Dr. S.A. Wickeremasinghe was in fact the first Editor or media person to be convicted and jailed for two years being found guilty for having written an editorial against British Imperialism. When the new Soulbury Constitution was enacted a provisionwas made through Section 13.3(f) to deprive those who served prison sentences on convictions of their civic rights, targeted at Dr. S.A. Wickremasinghe who as a result was made ineligible to contest the first Parliamentary Election (1947). Though Dr. S.A. Wickremasinghe had been re-elected to the State Council for Morawaka Seat at the by-election in 1945, and was serving as a member of the State Council, after release from prison the British colonialists went so far as to make a constitutional provision to keep Dr. S.A. Wickremasinghe away from the new Parliament.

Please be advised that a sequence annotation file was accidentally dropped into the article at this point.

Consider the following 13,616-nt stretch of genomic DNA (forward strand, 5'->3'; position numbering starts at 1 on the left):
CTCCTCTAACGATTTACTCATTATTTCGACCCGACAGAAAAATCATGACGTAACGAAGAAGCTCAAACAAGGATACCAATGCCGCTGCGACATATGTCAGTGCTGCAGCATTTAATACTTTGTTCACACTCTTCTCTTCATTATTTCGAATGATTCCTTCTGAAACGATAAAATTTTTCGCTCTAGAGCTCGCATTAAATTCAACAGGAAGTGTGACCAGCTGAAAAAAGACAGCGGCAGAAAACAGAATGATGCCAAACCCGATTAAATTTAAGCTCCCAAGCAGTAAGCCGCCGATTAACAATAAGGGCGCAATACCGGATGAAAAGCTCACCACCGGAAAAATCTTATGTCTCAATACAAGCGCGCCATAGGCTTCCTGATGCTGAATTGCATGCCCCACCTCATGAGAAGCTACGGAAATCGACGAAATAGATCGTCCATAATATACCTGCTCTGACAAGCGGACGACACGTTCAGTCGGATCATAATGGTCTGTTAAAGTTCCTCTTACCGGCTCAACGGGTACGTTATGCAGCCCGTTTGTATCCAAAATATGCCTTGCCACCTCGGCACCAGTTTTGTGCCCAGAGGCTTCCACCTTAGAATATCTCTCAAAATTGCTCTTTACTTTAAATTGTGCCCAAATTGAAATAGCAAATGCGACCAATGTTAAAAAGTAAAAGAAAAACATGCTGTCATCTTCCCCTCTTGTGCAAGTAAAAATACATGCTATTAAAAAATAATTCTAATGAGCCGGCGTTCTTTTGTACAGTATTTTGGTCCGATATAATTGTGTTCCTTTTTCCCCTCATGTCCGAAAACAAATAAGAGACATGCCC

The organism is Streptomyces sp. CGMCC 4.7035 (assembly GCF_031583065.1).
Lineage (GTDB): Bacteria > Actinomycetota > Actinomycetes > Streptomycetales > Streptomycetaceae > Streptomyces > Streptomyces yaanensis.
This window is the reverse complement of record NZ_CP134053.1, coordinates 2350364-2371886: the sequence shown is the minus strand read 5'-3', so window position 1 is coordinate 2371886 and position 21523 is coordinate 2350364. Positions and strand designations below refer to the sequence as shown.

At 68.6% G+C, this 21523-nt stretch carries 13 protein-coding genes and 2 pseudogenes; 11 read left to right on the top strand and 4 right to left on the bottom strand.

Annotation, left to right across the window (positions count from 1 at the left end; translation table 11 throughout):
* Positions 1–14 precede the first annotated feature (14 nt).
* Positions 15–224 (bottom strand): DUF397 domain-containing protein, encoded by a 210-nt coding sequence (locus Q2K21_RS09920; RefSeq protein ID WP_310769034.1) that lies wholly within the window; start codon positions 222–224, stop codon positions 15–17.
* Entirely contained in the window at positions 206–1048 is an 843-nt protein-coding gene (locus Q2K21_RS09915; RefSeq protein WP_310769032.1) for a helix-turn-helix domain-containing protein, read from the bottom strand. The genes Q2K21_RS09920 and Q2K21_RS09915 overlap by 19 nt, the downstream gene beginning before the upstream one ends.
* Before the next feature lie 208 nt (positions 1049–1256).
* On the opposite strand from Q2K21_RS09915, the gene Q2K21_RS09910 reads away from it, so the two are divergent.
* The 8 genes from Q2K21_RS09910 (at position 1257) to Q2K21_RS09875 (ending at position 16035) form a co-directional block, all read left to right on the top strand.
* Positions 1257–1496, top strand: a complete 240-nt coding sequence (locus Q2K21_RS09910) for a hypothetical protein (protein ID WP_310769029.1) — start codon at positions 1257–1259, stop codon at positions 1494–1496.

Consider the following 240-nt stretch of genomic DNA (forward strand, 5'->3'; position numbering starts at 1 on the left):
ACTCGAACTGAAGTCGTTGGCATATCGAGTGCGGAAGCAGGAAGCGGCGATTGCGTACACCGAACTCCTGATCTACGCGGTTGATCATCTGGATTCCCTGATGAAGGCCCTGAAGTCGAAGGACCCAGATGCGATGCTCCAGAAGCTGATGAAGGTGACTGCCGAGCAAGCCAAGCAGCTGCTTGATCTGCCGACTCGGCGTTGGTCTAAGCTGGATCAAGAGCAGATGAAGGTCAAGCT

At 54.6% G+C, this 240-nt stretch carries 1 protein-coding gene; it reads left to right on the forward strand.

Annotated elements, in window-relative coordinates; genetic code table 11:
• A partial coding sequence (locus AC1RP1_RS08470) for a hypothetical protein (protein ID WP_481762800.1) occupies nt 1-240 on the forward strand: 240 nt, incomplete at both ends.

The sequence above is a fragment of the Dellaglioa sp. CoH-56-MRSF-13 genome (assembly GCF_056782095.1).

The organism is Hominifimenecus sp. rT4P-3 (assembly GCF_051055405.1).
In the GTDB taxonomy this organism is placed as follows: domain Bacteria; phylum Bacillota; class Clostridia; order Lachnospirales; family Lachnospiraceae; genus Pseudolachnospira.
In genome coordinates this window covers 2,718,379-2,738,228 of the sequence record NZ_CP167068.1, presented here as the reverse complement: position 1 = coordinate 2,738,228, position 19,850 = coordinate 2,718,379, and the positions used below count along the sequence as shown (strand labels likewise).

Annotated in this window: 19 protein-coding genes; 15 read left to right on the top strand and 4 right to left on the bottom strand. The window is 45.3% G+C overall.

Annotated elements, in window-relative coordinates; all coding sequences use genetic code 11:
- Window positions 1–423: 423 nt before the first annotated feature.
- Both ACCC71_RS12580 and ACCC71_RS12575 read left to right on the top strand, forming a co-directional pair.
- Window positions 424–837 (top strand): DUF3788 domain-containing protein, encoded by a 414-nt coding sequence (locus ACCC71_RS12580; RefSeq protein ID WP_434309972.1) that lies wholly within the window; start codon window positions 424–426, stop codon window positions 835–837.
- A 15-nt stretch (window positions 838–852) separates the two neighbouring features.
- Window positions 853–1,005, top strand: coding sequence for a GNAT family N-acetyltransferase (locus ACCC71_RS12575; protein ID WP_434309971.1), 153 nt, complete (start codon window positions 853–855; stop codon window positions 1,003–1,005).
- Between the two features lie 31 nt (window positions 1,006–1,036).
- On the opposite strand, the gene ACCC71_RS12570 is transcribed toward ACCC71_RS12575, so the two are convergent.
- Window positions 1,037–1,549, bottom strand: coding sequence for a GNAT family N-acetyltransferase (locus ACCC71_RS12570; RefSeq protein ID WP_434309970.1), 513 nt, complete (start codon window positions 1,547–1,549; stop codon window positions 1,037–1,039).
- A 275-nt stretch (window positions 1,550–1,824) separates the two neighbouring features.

To the credit of the Communist Party of Sri Lanka and in fact to the Left Movement of Sri Lanka, the struggle for total independence instead of reforms was initiated and pioneered by the Suriya Mal Movement.
Today, Sri Lanka stands out in the developing world in its human development record for literacy rate, education, health, social welfare, and trade union rights etc. and even far ahead of India and Pakistan etc. It is an acknowledged fact of history that it was the Left Movement pioneered by leaders like Dr. S.A. Wickremasinghe, Dr. N.M. Perera and Philip Gunawardena who consistently and relentlessly struggled from the State Council days for the cause of human development.